Weeks before gatherings, including public meetings, were shut down to contain the spread of the coronavirus, Maui County council members and their staffs were already working to move business online.
Now, as some boards and commissions consider how to meet under new rules for Hawaii’s sunshine law, the nine-member council seems to have found a way to allow work to get done, the public to participate and all of them to keep a safe distance from each other.
And on schedule, too. The council is still on track to pass the county’s more than $800 million operating budget, according to council Vice Chair Keani Rawlins-Fernandez.
“Everybody’s collaborating and everybody’s pitching in,” Council Chair Alice Lee said. “But, we do look forward to the day we can actually see each other in person again.”
The Maui County Council meets remotely, but still allows public participation.
Screenshot from Maui County Council
The council has been using a videoconferencing program called BlueJeans, which Maui County has used since at least 2013. The software costs the county about $34,000 annually, according to county spokesman Brian Perry.
With BlueJeans, council meetings run almost normally. Committees hear public testimony, get presentations from the administration and move legislation.
But it might not be running so smoothly if the council hadn’t acted quickly.
Early on, Rawlins-Fernandes took the lead in working out the kinks for the switch to online meetings.
Work began March 10, she said, with a target date to move to virtual meetings sometime around March 22. Gov. David Ige had yet to order residents to stay home or suspended Hawaii’s open meeting laws when the council started planning to use BlueJeans.
Rawlins-Fernandez, chair of the Economic Development and Budget Committee, already knew the council would be on a tight deadline. It gets proposed budgets in late March and has until June 10 to deliberate and approve them.
That typically includes hearings in each of Maui County’s nine districts plus committee meetings and at least two rounds of votes by the full council. And the budget process was not expected to be easy this year. Even before the pandemic, the administration sent over a budget that included millions in cuts.
Maui County Council Vice Chair Keani Rawlins-Fernandez and her staff spent two weeks in March troubleshooting the meetings program.
“The council put their faith in me that we would have a process that would continue to be fair and allow the council and the public to participate,” Rawlins-Fernandez said.
For those two weeks, Rawlins-Fernandez said she and her staff ran through different scenarios of how meetings could go wrong to try and troubleshoot problems before they came up.
Council members and their staffs also had practice runs on BlueJeans to get everyone accustomed to the new software and ask the council’s tech staff for help.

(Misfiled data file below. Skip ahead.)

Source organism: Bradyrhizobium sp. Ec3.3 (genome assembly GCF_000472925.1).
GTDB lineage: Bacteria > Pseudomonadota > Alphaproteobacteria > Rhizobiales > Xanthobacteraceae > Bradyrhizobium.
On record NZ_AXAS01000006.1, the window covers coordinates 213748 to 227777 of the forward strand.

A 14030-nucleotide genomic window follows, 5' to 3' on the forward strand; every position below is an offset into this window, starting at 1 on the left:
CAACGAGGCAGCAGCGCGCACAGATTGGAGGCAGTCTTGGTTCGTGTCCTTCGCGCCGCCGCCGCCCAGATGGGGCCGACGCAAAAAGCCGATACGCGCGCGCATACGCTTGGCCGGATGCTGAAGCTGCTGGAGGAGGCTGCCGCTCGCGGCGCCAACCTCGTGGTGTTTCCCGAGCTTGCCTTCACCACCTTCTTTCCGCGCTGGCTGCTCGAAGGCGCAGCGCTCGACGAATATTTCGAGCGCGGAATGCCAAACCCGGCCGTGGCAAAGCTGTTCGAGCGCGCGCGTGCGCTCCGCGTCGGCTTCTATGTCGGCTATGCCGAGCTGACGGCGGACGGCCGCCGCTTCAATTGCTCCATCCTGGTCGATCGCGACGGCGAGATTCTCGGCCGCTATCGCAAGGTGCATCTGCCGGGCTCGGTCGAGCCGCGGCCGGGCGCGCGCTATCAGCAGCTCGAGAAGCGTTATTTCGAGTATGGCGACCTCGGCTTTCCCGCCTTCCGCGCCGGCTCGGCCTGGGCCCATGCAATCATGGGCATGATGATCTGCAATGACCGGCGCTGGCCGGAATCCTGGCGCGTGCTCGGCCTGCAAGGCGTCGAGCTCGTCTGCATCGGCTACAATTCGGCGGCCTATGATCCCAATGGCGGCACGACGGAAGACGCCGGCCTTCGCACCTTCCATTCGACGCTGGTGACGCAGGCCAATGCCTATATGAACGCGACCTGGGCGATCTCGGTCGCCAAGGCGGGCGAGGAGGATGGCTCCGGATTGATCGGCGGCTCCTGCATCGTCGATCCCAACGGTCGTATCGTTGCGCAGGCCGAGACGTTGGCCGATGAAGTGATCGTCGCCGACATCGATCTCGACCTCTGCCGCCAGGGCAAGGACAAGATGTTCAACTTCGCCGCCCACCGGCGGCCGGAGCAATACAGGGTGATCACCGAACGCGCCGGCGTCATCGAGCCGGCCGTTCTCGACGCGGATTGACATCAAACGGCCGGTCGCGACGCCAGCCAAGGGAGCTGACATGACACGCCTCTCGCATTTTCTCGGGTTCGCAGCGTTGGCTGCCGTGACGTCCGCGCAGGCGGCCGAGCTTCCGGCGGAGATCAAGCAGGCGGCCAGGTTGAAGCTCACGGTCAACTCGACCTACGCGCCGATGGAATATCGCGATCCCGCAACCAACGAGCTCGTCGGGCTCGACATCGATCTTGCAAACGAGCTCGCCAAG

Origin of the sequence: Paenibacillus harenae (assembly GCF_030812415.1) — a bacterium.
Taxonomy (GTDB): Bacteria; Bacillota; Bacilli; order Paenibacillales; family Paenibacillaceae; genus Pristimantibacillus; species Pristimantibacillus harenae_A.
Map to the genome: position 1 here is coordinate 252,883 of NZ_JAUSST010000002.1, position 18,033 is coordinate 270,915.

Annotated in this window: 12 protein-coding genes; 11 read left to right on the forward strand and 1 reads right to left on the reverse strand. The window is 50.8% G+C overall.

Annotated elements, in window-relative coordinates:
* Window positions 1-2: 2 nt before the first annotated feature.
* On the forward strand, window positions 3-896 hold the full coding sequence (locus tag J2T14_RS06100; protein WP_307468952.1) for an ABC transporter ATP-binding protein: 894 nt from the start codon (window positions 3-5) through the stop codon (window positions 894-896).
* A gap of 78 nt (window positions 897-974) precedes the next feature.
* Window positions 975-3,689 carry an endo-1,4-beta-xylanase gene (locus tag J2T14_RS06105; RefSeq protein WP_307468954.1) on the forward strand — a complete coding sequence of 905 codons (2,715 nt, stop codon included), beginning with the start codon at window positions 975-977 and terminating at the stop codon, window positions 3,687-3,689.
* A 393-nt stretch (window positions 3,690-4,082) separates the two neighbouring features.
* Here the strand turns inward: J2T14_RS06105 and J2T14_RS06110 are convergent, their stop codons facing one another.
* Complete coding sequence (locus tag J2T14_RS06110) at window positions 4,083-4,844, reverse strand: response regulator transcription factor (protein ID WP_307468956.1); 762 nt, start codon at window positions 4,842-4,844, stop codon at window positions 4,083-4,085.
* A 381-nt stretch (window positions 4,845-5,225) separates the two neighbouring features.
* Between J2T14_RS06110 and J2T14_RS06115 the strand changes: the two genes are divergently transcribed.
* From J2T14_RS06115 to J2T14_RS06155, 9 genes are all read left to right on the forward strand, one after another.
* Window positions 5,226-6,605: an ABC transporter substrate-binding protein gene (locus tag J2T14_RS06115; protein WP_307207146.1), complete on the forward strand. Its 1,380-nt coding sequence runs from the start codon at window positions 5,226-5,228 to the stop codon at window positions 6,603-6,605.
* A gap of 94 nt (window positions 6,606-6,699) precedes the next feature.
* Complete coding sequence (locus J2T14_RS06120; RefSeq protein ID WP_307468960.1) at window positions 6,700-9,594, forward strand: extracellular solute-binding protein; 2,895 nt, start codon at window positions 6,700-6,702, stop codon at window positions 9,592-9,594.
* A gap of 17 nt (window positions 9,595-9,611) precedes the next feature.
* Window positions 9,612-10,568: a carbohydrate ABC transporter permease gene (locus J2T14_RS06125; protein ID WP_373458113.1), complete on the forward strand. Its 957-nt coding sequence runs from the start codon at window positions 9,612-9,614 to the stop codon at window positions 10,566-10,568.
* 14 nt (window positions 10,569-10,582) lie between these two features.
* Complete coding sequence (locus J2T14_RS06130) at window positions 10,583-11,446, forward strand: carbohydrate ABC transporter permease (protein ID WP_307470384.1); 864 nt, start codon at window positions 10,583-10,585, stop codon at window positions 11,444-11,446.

Without BlueJeans, Rawlins-Fernandez said the council would likely have had to restrict public testimony during budget hearings. Worse, the budget chair says she doesn’t think the council would have even made it through the budget process if it hadn’t started working on its meeting format early.
The Maui County Council is currently the only one to allow live testimony via video, although Honolulu has announced that it will begin allowing testimony via video on Wednesday.
Correction: An earlier version of this story said the Honolulu City Council only accepted written testimony but in fact it has continued to allow people to testify in person during the pandemic provided they practice good social distancing.
The Maui meetings are not without their hiccups. Audio has cut out several times, Rawlins-Fernandez said. Feedback noise is also an issue if members of the public call in to the meetings on both their phones and laptops.
But public reception has generally been positive.
Rob Weltman, president of the Sierra Club Maui Group, said he and others were glad the council kept meetings open while other agencies were shutting out the public.
Weltman, who recently testified at a council meeting on a plastics ban, said he found BlueJeans easy to use, and hopes the council keeps using it even when in-person meetings start again to give people more options to participate.
Rob Weltman, president of the Sierra Club Maui Group, is pleased with the format the council uses for public testimony.
“I think it’s better sometimes because not everyone can travel or take the time off,” he said. “On the other hand, it’s important for the council to see how many people really care about a particular issue. In that case, it’s important for them to see the audience.”
Councilwoman Kelly King said she hopes the Legislature, which is scheduled to reconvene on Monday, takes notice and figures out a way to allow remote participation for neighbor island residents.
Rawlins-Fernandez said some committee meetings should stay online to save money on travel costs for councilmembers on Lanai and Molokai, who need to commute to Wailuku for meetings.
Lee, the council chair, said it’s not clear if the council can continue meeting like this and accepting testimony on BlueJeans once the sunshine law is unsuspended.
“But it’s not impossible,” she said. “We’ll figure it out. We’re ready for anything.”
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Blaze Lovell is a reporter for Civil Beat and a graduate of the University of Nevada, Las Vegas. He was born and raised on Oahu. You can reach him at firstname.lastname@example.org or follow him on Twitter at @blaze_lovell